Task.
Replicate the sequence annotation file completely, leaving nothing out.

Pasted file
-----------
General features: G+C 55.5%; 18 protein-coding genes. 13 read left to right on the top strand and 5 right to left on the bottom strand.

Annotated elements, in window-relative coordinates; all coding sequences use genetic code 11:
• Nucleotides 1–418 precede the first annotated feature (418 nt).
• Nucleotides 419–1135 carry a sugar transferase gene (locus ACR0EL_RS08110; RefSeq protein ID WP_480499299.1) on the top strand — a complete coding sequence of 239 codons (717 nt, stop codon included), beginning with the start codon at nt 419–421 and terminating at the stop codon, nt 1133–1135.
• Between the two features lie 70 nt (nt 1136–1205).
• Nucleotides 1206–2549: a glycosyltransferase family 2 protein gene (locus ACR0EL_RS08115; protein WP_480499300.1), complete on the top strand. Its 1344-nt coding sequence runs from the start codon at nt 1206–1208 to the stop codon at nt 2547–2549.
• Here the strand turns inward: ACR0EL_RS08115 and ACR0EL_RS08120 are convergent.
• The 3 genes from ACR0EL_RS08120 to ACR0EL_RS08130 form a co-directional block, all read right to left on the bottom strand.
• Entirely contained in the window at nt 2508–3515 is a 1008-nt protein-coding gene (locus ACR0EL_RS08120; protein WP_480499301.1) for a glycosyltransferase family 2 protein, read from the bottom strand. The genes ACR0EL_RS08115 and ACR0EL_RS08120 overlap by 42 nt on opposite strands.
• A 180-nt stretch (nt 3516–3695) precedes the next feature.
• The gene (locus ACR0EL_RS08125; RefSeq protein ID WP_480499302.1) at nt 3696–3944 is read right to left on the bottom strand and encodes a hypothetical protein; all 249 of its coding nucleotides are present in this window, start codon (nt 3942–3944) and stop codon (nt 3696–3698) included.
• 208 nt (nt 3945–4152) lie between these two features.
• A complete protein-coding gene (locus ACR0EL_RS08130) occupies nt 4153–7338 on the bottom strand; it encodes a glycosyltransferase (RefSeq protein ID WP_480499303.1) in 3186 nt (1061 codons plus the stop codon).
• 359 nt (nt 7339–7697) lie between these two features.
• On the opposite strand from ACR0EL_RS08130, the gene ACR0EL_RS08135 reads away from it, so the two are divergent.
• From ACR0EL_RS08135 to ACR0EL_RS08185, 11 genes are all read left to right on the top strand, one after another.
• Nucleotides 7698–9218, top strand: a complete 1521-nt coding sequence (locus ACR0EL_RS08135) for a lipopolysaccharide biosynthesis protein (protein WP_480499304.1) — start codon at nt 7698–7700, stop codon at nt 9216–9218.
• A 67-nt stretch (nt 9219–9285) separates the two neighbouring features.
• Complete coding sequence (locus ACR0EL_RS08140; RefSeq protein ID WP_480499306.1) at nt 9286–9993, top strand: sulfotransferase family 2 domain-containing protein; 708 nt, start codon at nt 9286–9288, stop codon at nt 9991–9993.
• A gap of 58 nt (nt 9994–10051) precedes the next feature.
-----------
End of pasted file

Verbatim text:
General features: G+C 55.5%; 18 protein-coding genes. 13 read left to right on the top strand and 5 right to left on the bottom strand.

Annotated elements, in window-relative coordinates; all coding sequences use genetic code 11:
• Nucleotides 1–418 precede the first annotated feature (418 nt).
• Nucleotides 419–1135 carry a sugar transferase gene (locus ACR0EL_RS08110; RefSeq protein ID WP_480499299.1) on the top strand — a complete coding sequence of 239 codons (717 nt, stop codon included), beginning with the start codon at nt 419–421 and terminating at the stop codon, nt 1133–1135.
• Between the two features lie 70 nt (nt 1136–1205).
• Nucleotides 1206–2549: a glycosyltransferase family 2 protein gene (locus ACR0EL_RS08115; protein WP_480499300.1), complete on the top strand. Its 1344-nt coding sequence runs from the start codon at nt 1206–1208 to the stop codon at nt 2547–2549.
• Here the strand turns inward: ACR0EL_RS08115 and ACR0EL_RS08120 are convergent.
• The 3 genes from ACR0EL_RS08120 to ACR0EL_RS08130 form a co-directional block, all read right to left on the bottom strand.
• Entirely contained in the window at nt 2508–3515 is a 1008-nt protein-coding gene (locus ACR0EL_RS08120; protein WP_480499301.1) for a glycosyltransferase family 2 protein, read from the bottom strand. The genes ACR0EL_RS08115 and ACR0EL_RS08120 overlap by 42 nt on opposite strands.
• A 180-nt stretch (nt 3516–3695) precedes the next feature.
• The gene (locus ACR0EL_RS08125; RefSeq protein ID WP_480499302.1) at nt 3696–3944 is read right to left on the bottom strand and encodes a hypothetical protein; all 249 of its coding nucleotides are present in this window, start codon (nt 3942–3944) and stop codon (nt 3696–3698) included.
• 208 nt (nt 3945–4152) lie between these two features.
• A complete protein-coding gene (locus ACR0EL_RS08130) occupies nt 4153–7338 on the bottom strand; it encodes a glycosyltransferase (RefSeq protein ID WP_480499303.1) in 3186 nt (1061 codons plus the stop codon).
• 359 nt (nt 7339–7697) lie between these two features.
• On the opposite strand from ACR0EL_RS08130, the gene ACR0EL_RS08135 reads away from it, so the two are divergent.
• From ACR0EL_RS08135 to ACR0EL_RS08185, 11 genes are all read left to right on the top strand, one after another.
• Nucleotides 7698–9218, top strand: a complete 1521-nt coding sequence (locus ACR0EL_RS08135) for a lipopolysaccharide biosynthesis protein (protein WP_480499304.1) — start codon at nt 7698–7700, stop codon at nt 9216–9218.
• A 67-nt stretch (nt 9219–9285) separates the two neighbouring features.
• Complete coding sequence (locus ACR0EL_RS08140; RefSeq protein ID WP_480499306.1) at nt 9286–9993, top strand: sulfotransferase family 2 domain-containing protein; 708 nt, start codon at nt 9286–9288, stop codon at nt 9991–9993.
• A gap of 58 nt (nt 9994–10051) precedes the next feature.